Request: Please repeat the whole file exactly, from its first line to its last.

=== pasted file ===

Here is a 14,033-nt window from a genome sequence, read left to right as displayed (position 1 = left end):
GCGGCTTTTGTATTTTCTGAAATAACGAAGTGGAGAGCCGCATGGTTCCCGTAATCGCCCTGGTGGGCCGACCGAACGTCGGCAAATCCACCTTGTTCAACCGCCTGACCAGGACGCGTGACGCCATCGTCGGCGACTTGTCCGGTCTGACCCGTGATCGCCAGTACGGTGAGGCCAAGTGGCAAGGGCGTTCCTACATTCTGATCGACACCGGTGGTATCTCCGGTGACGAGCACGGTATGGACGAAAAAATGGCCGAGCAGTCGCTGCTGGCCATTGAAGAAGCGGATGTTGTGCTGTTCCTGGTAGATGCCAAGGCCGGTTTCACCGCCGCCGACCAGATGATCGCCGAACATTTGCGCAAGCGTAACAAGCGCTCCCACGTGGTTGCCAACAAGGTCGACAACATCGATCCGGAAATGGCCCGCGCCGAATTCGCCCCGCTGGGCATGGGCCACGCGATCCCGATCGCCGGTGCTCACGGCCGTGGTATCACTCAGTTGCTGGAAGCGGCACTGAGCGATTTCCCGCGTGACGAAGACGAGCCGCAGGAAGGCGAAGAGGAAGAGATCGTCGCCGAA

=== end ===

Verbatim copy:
Here is a 14,033-nt window from a genome sequence, read left to right as displayed (position 1 = left end):
GCGGCTTTTGTATTTTCTGAAATAACGAAGTGGAGAGCCGCATGGTTCCCGTAATCGCCCTGGTGGGCCGACCGAACGTCGGCAAATCCACCTTGTTCAACCGCCTGACCAGGACGCGTGACGCCATCGTCGGCGACTTGTCCGGTCTGACCCGTGATCGCCAGTACGGTGAGGCCAAGTGGCAAGGGCGTTCCTACATTCTGATCGACACCGGTGGTATCTCCGGTGACGAGCACGGTATGGACGAAAAAATGGCCGAGCAGTCGCTGCTGGCCATTGAAGAAGCGGATGTTGTGCTGTTCCTGGTAGATGCCAAGGCCGGTTTCACCGCCGCCGACCAGATGATCGCCGAACATTTGCGCAAGCGTAACAAGCGCTCCCACGTGGTTGCCAACAAGGTCGACAACATCGATCCGGAAATGGCCCGCGCCGAATTCGCCCCGCTGGGCATGGGCCACGCGATCCCGATCGCCGGTGCTCACGGCCGTGGTATCACTCAGTTGCTGGAAGCGGCACTGAGCGATTTCCCGCGTGACGAAGACGAGCCGCAGGAAGGCGAAGAGGAAGAGATCGTCGCCGAA